Arts industry mother body, National Arts Council of Zimbabwe (NACZ) has expressed satisfaction with the level of competition exhibited by primary schools at the Jikinya Dance Festival’s provincial competitions ahead of tomorrow’s grand finale.
Organised by NACZ in partnership with the National Association of Primary Heads (NAPH), the festival was inaugurated in 2001 to preserve traditional dances, especially among young Zimbabweans at primary school level.
Jikinya is a dance performed as an expression of happiness with lots of drumming, dancing and singing. The dance originated from the country’s north-eastern districts of Murewa and Uzumba-Maramba-Pfungwe.
Schools from the country’s 10 provinces will tomorrow battle for honours at this year’s national finals set for Winery Hall in Gweru.
The festival, considered to be the biggest dance programme that involves over 5 000 primary schools across the country’s 10 provinces, makes a return this year after a two-year sabbatical due to the COVID-19 outbreak.
The festival, which kicked off at the district, proceeding to provincial and finally the national level, is running under the theme: Building Zimbabwe through Dance, our Heritage is our Identity.
The road to national finals required schools to perform two dances as per the norm, although marks for the competition were awarded only for the common dance, amabhiza which was the compulsory dance for adjudication.
Amabhiza originates from Matabeleland South and was traditionally performed at rain-making ceremonies to appease the rainmakers’ spirits for a good harvest.
The dancers follow the steps of a horse accompanied by three drums, clapping and a whistle. The third small drum is a special drum that produces a squeaking sound, which is the signature sound of the performance.
Some of the schools that have booked places to represent their respective provinces at the national finals are Lwendulu Primary School from Hwange, which will represent Matabeleland North province; Queen Elizabeth Primary School (Bulawayo); ZRP Support Unit Primary School (Harare); and Mtshabezi Primary School (Matabeleland South).
“Preparations for the Jikinya Dance Festival national finals are in full swing with the local organising committee having already inspected the venue and currently putting up the required logistics for the hosting of the finals,” NACZ spokesperson Rodney Ruwende said.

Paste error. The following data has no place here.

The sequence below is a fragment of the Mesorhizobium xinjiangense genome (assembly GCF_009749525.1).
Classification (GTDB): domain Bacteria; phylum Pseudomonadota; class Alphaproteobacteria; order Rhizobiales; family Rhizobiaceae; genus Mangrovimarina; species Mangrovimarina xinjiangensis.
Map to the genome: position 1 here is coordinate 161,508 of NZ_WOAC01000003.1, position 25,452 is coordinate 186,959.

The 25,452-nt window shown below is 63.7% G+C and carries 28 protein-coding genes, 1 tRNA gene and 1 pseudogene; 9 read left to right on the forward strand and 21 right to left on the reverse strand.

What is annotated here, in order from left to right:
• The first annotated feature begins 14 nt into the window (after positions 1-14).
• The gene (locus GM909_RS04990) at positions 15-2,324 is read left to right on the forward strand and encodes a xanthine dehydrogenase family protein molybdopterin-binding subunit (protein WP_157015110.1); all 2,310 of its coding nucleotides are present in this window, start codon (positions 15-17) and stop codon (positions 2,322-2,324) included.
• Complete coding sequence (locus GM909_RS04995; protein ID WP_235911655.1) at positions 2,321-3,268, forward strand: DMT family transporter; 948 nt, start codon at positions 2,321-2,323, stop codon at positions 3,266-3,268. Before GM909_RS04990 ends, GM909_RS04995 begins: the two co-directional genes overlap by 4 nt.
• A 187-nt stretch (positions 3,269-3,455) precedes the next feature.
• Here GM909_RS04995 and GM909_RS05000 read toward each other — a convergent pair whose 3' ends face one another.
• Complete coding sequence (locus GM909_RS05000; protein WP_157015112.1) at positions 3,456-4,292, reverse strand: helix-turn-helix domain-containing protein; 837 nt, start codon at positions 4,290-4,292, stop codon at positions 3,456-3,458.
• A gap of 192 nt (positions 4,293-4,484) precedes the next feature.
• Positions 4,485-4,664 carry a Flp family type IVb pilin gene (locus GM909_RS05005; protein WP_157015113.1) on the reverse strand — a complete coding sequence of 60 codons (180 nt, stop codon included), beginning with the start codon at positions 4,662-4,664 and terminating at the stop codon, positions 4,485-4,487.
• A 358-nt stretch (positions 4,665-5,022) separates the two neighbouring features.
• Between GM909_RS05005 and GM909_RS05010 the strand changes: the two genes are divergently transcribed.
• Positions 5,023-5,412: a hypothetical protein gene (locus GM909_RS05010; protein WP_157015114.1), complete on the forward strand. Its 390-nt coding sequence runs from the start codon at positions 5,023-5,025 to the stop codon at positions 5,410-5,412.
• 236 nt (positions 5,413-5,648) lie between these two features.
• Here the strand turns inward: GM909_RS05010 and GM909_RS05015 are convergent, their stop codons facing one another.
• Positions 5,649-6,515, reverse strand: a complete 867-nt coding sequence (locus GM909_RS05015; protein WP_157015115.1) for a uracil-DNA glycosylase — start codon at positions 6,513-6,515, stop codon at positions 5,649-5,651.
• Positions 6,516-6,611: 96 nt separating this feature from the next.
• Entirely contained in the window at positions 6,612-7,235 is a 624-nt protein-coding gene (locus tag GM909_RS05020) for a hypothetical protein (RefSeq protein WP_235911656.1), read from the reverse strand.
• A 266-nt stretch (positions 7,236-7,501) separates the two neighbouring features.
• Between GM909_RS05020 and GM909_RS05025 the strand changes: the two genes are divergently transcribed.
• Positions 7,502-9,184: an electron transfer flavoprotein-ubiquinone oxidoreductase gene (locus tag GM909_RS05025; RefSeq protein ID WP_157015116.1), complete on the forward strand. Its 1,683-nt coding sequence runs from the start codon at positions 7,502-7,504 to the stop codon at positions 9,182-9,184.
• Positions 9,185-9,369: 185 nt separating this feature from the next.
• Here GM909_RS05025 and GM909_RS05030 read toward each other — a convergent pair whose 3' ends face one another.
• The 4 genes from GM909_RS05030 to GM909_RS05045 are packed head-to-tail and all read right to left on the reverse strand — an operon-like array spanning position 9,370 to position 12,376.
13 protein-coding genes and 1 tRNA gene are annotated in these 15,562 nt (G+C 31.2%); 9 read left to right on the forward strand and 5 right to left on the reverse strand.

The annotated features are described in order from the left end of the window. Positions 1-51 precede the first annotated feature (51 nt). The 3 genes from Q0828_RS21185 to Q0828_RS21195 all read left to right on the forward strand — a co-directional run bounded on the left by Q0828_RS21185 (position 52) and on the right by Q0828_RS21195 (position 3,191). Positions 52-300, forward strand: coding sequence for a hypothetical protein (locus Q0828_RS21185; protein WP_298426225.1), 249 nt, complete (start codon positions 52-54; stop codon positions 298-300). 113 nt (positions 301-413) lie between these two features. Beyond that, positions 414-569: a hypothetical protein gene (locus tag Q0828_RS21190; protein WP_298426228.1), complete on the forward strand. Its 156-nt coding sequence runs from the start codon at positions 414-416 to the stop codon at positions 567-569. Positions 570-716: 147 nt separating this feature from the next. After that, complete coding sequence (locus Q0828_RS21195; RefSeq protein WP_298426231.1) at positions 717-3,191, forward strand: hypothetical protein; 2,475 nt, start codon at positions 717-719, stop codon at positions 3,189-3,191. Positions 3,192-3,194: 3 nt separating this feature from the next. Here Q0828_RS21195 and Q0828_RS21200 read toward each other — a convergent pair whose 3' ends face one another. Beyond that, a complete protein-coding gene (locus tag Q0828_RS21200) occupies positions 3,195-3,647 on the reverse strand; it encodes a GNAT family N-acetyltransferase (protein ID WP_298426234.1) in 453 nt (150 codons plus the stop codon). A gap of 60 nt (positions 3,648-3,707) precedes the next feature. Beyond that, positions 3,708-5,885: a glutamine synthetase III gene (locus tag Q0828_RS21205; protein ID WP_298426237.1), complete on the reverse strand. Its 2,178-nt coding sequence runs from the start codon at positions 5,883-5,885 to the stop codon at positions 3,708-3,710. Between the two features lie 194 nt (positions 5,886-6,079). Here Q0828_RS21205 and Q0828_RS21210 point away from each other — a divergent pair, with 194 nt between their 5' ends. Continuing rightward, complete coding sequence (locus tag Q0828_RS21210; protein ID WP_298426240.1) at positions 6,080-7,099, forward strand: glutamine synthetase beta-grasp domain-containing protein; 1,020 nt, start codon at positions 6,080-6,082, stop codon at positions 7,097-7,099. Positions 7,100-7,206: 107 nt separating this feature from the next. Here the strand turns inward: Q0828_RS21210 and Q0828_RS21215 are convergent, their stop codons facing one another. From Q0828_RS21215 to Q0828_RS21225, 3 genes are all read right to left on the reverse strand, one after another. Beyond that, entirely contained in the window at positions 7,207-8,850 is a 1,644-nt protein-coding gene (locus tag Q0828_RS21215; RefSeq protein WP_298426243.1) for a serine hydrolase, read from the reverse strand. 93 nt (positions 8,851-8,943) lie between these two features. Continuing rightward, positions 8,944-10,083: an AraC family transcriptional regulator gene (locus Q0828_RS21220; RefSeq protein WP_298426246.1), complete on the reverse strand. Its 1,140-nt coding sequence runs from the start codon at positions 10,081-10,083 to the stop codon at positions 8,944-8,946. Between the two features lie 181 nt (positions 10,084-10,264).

He further noted that schools continue to take the festival seriously and have invested in the required time and materials in line with the objectives of the competition.
“Fireworks are expected at the finals as the first batch of provincial finals have shown a high level of preparedness by the schools with well-choreographed dances, immaculate costumes and a very high level of competitiveness,” he said.
“The Jikinya Dance Festival theme speaks to the importance of dance in showcasing who we are as Zimbabweans. This theme is appropriate for the return of jikinya as it calls on the nation to appreciate and perform Zimbabwean traditional dances, thus promoting, safeguarding and showcasing our cultural heritage.”
NAPH president Cynthia Khumalo recently urged parents and the corporate sector to support the festival saying it played an important role in safeguarding Zimbabwe’s heritage.
“Parents should understand that there is nothing evil or bad about their children participating in the competition. We have had instances whereby some parents prohibit their talented children from participating saying these dances are for evil spirits, yet these are the dances of our forefathers and ancestors and we should preserve them,” she noted.
The festival is credited for contributing to the rebirth of a national culture, identity and pride among Zimbabwean youths.
Over the years, Jikinya Dance Festival has nurtured talent in traditional music and dance by showcasing a variety of dance routines. AMH